Whatever your opinion of Amazon, it's a fact that they are an employment juggernaught. Today we take a peek behind the veil of one of their many positions, thanks to Phil Lemos, from Massachusetts.
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Q: What is your job title or the title of your hobby/volunteer work?
A: My official title was Shift Assistant for Amazon Logistics. Essentially, I was the assistant manager on the overnight shift.
Q: How long have you been doing this work?
A: I worked there from October 2016 through January of 2018.
Q: Why did you choose this work?
A: I had an opportunity to teach a section of English Composition at a university to the incoming freshman, which is something I wanted to pursue to see if that had the potential to be a viable career path for me. Since schools don’t schedule classes at 3am, working overnights would give me the flexibility to try it out.
Q: What, if any, skills or training are required or sought out?
A: Obviously, you have to adjust your circadian rhythm so that you’re awake and functional on the overnights. You can’t be intimidated by computers and handheld scanners. You have to be willing to work hard. And attention to detail is pretty clutch.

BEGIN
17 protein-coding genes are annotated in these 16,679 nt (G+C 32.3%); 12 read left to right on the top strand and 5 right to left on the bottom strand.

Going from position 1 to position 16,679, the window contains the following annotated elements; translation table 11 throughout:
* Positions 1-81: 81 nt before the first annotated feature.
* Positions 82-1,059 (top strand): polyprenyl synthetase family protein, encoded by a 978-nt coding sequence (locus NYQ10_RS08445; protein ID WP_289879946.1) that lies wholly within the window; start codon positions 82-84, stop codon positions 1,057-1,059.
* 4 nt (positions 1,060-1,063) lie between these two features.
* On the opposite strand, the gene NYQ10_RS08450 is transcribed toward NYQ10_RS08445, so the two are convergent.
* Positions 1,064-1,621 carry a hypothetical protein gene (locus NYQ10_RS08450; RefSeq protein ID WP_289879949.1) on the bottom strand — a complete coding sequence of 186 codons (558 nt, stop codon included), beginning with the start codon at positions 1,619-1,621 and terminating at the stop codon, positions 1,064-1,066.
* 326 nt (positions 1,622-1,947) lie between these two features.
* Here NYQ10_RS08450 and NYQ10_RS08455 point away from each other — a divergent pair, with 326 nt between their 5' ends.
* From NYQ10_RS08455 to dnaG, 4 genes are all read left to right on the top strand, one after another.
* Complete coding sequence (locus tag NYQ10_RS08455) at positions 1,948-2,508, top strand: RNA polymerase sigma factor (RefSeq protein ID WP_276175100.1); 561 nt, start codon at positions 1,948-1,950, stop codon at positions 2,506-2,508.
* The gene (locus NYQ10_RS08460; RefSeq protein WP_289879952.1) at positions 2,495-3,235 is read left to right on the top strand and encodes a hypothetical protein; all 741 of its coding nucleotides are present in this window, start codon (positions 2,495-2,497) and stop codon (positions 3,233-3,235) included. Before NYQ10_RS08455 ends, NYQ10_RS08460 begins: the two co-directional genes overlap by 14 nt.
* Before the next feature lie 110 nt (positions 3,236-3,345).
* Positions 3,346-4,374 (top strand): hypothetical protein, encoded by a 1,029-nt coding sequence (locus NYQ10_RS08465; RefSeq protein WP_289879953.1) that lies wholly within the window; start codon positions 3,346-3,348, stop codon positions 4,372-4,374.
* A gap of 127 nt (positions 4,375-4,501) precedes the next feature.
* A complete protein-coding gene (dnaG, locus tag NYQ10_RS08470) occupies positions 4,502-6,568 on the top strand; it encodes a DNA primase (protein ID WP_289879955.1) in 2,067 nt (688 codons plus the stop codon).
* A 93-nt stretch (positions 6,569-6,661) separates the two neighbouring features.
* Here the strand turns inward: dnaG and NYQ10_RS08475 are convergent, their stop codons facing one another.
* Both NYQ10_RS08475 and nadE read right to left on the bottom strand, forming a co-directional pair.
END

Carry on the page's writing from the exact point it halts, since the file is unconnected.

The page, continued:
Q: What does a typical day (shift, etc.) entail?
A: The short answer is there’s no such thing as a typical day.
But on days that go smoothly, we got in around midnight, checked in the trucks that had already arrived with packages, held a pre-shift meeting once the rank-and-file associates arrived to discuss that night’s game plan and address any potential issues. Then we’d start up the conveyor belts and begin unloading the trucks. Some of the employees worked on the dock to unload the merchandise; others worked in the aisles to pick the packages off the belts and place them in their geocoded locations. Depending on the time of year, we’d have anywhere from 40,000-65,000 packages a night to sort. This process generally took 4-5 hours, after which we’d send the employees on their “lunch break” (although strictly speaking it’s breakfast time).